Just about the time I had punished my Datsun from a couple years of pretend rally driving my older brother bought a black on black Mark I VW GTI. I will never forget the day he let me take it for a ride. This car changed my perception of what a well-designed car could do on a twisty road. That first drive is etched in my brain as one of the most fun and eye-opening experiences I have ever had. Equipped with a 1.6-liter motor with mechanical fuel injection, independent suspension, 4 speed transmission and shift knob that looked and felt like a golf ball, the GTI enjoyed the corners and felt planted. After several drives with the GTI I thought someday I will get myself something similar. I was sold on the light and nimble form factor.

Fast forward decades later and many different cars, some boring, some interesting, some I don’t car to mention, but I can say I never owned a minivan and I never will. The list included a Chevy Van, Nissan Sentra, Volvo 740 GL, Ford Ranger, Ford F150 Subaru GL wagon, Subaru WRX wagon and Toyota Tundra. The GTI stuck with me all those years and was brought to life with the WRX wagon, when coupled with my beginnings with VW air cooled cars, lead me to the car I have today.

The migration to considering an air-cooled Porsche started about the time I bought the WRX wagon. I had been reading about Porsches for years and it started to grow into an obsession. I also became a passionate auto racing fan following the US Lemans Series and Grange AM series which eventually merged into one IMSA series. Every time we were driving as a family and I saw a Porsche I would rattle off some statistic about the cars build period, displacement and model type, often to the frustration of my family riding with me. At one moment years ago, I had enough money set aside to ask my wife a very important question, “can I buy a Porsche 911?”. After she looked at me for a few minutes she said “if we buy a Porsche will you stop talking about them so much when we are driving around?”. I smiled and said of course I will stop and I think she knew I would continue to talk about them, which I did and I still do to this day.

We Love Our Sponsors
By Lorin Wamsley

During the course of nearly 20 years in recruiting, getting to know, and working with our sponsors; I have had the privilege of meeting some truly great people, with terrific skills and exceptional knowledge of their chosen professions.  I’ve also had the opportunity to use quite a few of them over the years, either in my own line of work, home improvements, or my never-ending automotive projects.

As you may, or may not know, all the venues we currently use for our events charge us for the privilege of racing on their asphalt.  These charges represent a huge increase in the cost of putting on our season events.

Our club membership fees and the amount we charge you for running at each event pretty much covers our regular operating costs.  However, this income does not cover the purchase and updating of our equipment and technology, or the cost of the venues that we now incur.  Guess what does cover those costs; yep, it is our sponsors.
Sure, the sponsors can write it off as an advertising expense, but how much is a tax write off worth if you don’t have any revenue coming in.  So, it can be said that sending business to our sponsors helps us.  Duh!

So, to help them, especially in this bizarre season with so few actual events, we have added a sponsor testimonial button to our website homepage.  At the top of the sponsor list on the right side you’ll find a place to click on to add a positive testimonial for any of our sponsors you have personally used.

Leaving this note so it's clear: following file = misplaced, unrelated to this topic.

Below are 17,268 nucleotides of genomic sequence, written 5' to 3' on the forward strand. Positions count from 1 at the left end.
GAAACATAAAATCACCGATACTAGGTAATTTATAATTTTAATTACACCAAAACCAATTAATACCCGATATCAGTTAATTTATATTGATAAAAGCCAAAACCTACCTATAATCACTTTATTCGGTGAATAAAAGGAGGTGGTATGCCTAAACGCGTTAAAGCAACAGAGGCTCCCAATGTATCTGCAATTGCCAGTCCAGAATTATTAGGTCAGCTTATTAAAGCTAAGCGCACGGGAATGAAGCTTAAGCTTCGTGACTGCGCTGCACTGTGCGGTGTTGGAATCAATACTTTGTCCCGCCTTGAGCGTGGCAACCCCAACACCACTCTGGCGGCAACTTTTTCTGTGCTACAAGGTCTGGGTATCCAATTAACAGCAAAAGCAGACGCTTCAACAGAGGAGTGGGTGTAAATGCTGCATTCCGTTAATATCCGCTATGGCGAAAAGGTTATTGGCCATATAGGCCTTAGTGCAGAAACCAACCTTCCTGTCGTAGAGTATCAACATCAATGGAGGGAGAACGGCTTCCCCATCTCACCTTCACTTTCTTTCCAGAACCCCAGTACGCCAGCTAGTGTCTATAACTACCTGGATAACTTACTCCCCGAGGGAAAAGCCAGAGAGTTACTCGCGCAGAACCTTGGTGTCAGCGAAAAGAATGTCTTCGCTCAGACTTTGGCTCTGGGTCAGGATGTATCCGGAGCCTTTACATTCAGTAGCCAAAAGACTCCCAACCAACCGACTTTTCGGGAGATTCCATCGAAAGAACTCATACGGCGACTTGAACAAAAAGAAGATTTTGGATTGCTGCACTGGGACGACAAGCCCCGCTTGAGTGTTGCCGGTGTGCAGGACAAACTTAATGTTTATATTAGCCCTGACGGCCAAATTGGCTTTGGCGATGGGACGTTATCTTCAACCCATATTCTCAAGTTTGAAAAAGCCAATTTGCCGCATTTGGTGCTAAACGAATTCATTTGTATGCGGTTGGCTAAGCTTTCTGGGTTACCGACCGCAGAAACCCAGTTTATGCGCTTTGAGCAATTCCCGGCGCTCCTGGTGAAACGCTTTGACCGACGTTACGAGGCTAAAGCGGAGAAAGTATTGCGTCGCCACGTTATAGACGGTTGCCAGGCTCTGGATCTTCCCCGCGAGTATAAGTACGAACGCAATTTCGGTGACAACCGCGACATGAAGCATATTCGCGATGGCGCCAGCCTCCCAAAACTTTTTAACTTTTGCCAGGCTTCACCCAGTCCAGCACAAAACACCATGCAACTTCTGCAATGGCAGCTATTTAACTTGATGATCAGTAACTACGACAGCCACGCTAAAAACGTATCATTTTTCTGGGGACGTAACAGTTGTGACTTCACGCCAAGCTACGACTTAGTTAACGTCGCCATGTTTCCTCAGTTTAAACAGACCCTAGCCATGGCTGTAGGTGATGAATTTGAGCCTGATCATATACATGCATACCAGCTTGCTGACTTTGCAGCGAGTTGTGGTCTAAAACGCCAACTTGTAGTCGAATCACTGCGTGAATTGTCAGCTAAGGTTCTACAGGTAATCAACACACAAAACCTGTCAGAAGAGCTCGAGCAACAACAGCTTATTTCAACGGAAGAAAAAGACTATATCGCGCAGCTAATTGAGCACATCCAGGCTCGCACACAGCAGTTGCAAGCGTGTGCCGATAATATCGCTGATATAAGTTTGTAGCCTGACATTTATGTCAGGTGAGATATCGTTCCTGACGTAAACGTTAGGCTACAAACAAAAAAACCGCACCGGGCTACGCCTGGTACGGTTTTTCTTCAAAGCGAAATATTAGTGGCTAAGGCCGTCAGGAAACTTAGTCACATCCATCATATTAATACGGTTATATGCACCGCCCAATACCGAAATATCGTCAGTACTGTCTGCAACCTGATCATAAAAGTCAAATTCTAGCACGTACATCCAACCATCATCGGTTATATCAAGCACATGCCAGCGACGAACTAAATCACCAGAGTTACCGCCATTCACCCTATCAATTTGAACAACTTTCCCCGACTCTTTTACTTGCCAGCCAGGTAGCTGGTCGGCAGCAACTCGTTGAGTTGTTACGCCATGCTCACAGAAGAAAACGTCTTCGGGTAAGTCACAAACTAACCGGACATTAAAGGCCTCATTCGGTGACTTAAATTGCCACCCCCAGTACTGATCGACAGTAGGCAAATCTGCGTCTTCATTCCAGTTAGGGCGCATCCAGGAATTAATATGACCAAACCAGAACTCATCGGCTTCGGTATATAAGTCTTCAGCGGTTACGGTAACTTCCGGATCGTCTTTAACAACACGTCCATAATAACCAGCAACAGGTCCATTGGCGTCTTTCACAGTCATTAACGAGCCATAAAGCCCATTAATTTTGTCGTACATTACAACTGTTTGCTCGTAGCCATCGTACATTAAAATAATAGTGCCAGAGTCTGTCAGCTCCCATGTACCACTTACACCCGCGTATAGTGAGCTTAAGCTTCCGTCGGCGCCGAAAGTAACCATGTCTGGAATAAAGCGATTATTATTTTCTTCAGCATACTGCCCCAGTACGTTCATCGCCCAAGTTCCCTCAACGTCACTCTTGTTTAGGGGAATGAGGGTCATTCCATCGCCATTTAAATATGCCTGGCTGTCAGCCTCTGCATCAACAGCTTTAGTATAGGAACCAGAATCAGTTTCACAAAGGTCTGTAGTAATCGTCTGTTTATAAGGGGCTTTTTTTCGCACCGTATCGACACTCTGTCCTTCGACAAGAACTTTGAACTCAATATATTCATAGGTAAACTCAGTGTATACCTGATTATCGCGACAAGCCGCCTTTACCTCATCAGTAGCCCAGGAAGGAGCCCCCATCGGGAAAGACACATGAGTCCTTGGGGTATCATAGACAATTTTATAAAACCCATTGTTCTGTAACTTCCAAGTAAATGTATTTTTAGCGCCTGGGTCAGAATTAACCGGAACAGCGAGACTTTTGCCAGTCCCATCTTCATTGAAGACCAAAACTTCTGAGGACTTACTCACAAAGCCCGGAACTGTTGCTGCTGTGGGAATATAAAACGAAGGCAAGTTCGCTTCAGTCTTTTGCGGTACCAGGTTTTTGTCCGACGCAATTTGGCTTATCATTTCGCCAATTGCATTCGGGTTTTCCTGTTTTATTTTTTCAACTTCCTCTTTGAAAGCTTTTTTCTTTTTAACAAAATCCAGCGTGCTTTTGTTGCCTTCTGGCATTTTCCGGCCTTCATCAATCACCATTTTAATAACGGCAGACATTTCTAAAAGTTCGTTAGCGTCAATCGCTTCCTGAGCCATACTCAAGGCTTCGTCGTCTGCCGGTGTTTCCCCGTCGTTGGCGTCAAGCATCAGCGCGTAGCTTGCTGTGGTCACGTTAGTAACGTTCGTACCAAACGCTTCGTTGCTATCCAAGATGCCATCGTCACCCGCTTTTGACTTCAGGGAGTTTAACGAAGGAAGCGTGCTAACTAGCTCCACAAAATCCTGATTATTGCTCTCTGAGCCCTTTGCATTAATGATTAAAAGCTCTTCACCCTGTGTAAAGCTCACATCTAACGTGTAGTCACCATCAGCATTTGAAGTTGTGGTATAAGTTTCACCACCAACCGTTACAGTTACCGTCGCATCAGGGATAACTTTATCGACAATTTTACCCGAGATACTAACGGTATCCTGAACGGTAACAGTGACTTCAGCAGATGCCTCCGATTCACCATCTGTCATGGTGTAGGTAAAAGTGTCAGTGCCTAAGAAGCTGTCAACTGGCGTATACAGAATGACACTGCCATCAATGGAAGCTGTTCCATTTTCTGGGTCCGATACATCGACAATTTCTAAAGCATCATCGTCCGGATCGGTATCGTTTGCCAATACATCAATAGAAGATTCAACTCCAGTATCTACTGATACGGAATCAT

We’re not looking for words of praise for a friend or family member, but rather an honest appraisal of your experience using their skills and expertise.  If for some reason you were not satisfied with the results, this is not the forum to air your grievances.  Since I personally recruit all our sponsors, I definitely want to know about any problems.   But, in general, it’s just not right to “bad mouth” a business owner who is willing to listen to your grievance and take steps to make it right.  If you don’t talk directly to them and attempt to work it out, then that’s on you.

So, stepping down off that soap box, I encourage you to add a testimonial if you can for any of our sponsors, and more importantly, please always look to our sponsors for any work you may need done.  Likewise, please refer your friends and family to them.  The afore mentioned testimonials should give you the confidence to do that even if you have not used them yourself.

Just so you know, we strive to have only one sponsor per category.  However, in this automotive concentrated club we may have an overlap, but only by exception through mutual agreement by all parties.  If you know of a potential sponsor, please contact me directly at You may also use that email for any other correspondence you wish to have with me.

It’s a trying time right now for sure, but please know that we, here at EESCC, are doing our best to make things happen.  Unfortunately, there can always be a disconnect between what you might see on facebook and what is real.  So, always look to our EESCC home page for accurate information.  We can’t control who posts what on facebook.

Please scroll down to view ALL of our Sponsors. Thank You.

Support our Sponsors !!

Please tell us about your experience with any of our sponsors.
Click here to give us your testimonial.

Click here to read all of the testimonials.

2020 EESCC Autocross Series Sponsor

Click to go to PriorityOne website

The Axe and Saw Autocross Series weekend Sponsors

Full Service IT Consulting firm
Click to go to PriorityOne website
Click to go to Alsco website
Click to go to Lucky Dog Racing website
Click here to go to Alex's Garage website
Click to go to Jamie Black website






Comments, suggestions, or items you would like to see on this site contact: Tim Steck, EESCC webmaster.